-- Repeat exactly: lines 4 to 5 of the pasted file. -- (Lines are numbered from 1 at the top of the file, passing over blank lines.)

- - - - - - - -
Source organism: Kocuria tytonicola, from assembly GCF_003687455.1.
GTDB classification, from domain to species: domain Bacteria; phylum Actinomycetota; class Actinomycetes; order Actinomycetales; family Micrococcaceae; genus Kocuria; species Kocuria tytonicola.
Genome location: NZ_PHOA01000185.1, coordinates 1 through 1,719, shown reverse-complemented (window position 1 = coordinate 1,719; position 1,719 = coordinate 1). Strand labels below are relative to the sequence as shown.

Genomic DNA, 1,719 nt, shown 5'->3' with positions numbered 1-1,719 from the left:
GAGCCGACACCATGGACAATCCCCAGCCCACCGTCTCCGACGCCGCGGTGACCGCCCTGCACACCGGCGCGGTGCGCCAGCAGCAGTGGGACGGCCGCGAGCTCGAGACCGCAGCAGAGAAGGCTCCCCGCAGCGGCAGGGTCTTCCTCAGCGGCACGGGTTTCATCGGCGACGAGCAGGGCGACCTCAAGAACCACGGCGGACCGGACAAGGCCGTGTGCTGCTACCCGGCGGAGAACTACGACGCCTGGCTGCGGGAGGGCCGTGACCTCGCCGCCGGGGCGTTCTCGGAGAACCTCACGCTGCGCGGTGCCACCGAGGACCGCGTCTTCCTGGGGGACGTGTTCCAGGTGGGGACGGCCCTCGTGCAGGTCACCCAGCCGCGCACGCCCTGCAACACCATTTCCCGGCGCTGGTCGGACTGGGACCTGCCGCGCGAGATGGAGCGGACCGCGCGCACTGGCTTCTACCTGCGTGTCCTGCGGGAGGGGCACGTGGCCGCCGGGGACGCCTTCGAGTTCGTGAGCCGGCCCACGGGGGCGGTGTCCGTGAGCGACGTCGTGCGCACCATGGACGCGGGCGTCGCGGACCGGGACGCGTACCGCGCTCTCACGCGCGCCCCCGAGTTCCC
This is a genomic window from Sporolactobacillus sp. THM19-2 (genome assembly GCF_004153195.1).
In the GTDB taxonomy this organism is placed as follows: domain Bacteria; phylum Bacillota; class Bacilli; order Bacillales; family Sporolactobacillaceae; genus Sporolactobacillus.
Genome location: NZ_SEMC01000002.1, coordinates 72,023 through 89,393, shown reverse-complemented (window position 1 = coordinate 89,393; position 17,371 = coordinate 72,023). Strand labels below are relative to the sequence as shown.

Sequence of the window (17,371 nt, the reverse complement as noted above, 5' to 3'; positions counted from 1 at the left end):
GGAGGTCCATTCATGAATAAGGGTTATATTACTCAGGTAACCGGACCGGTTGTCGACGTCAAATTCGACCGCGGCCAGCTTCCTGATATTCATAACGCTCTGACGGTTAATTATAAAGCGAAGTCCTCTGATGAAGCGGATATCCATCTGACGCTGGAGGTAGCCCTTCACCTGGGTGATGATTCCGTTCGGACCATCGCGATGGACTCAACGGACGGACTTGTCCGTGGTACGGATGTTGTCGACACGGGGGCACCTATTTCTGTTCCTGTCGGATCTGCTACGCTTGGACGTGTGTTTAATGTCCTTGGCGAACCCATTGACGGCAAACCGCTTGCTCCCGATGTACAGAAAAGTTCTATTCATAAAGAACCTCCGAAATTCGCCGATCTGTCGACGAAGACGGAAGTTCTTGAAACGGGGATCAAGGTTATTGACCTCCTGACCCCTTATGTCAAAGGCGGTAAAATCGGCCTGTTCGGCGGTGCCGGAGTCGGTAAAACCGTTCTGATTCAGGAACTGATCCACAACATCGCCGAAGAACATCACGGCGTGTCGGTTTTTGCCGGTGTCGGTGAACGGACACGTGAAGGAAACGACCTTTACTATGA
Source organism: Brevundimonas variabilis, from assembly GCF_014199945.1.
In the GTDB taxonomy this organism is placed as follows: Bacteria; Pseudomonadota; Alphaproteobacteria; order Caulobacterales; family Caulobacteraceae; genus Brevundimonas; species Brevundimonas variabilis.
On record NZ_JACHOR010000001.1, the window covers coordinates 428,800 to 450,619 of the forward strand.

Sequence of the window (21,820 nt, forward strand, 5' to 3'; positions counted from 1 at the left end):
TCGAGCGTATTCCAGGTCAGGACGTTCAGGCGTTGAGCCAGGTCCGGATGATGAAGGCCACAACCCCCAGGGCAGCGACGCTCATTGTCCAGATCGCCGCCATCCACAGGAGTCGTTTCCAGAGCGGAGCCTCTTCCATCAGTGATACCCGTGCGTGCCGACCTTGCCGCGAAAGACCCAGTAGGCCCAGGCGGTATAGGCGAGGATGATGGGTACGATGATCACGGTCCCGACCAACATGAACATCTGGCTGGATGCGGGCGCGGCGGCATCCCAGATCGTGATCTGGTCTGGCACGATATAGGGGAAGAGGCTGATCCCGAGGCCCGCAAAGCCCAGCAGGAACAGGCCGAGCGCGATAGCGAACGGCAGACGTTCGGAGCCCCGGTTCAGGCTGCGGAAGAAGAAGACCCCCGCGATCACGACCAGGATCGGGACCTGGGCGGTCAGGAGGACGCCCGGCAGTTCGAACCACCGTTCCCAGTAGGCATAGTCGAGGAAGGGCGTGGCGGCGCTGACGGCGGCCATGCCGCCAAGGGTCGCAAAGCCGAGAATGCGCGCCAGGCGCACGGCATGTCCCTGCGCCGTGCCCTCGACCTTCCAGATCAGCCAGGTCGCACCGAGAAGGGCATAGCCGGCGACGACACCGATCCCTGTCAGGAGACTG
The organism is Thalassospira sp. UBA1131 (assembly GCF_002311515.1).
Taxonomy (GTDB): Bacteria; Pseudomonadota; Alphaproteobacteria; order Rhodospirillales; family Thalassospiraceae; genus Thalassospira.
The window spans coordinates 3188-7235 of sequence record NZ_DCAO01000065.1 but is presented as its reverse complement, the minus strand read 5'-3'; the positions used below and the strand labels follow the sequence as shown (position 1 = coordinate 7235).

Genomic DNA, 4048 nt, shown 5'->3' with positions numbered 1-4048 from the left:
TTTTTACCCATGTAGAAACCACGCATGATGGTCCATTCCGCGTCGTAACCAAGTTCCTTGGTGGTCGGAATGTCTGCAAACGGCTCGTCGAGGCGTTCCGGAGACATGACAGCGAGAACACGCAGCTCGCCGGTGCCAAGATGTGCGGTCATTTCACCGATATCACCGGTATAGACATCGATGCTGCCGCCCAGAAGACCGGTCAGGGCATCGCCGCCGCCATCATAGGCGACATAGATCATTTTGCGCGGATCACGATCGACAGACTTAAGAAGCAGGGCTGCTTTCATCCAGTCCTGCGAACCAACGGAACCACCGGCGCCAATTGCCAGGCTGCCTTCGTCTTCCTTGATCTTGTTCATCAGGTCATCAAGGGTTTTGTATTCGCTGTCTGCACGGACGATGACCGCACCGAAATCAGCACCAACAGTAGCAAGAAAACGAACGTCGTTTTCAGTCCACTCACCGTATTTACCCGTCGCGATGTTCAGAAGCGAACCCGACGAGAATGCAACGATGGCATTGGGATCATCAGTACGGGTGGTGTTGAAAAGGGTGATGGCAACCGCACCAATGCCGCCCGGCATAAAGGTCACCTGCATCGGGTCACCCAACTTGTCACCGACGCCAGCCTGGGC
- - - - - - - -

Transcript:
Genomic DNA, 1,719 nt, shown 5'->3' with positions numbered 1-1,719 from the left:
GAGCCGACACCATGGACAATCCCCAGCCCACCGTCTCCGACGCCGCGGTGACCGCCCTGCACACCGGCGCGGTGCGCCAGCAGCAGTGGGACGGCCGCGAGCTCGAGACCGCAGCAGAGAAGGCTCCCCGCAGCGGCAGGGTCTTCCTCAGCGGCACGGGTTTCATCGGCGACGAGCAGGGCGACCTCAAGAACCACGGCGGACCGGACAAGGCCGTGTGCTGCTACCCGGCGGAGAACTACGACGCCTGGCTGCGGGAGGGCCGTGACCTCGCCGCCGGGGCGTTCTCGGAGAACCTCACGCTGCGCGGTGCCACCGAGGACCGCGTCTTCCTGGGGGACGTGTTCCAGGTGGGGACGGCCCTCGTGCAGGTCACCCAGCCGCGCACGCCCTGCAACACCATTTCCCGGCGCTGGTCGGACTGGGACCTGCCGCGCGAGATGGAGCGGACCGCGCGCACTGGCTTCTACCTGCGTGTCCTGCGGGAGGGGCACGTGGCCGCCGGGGACGCCTTCGAGTTCGTGAGCCGGCCCACGGGGGCGGTGTCCGTGAGCGACGTCGTGCGCACCATGGACGCGGGCGTCGCGGACCGGGACGCGTACCGCGCTCTCACGCGCGCCCCCGAGTTCCC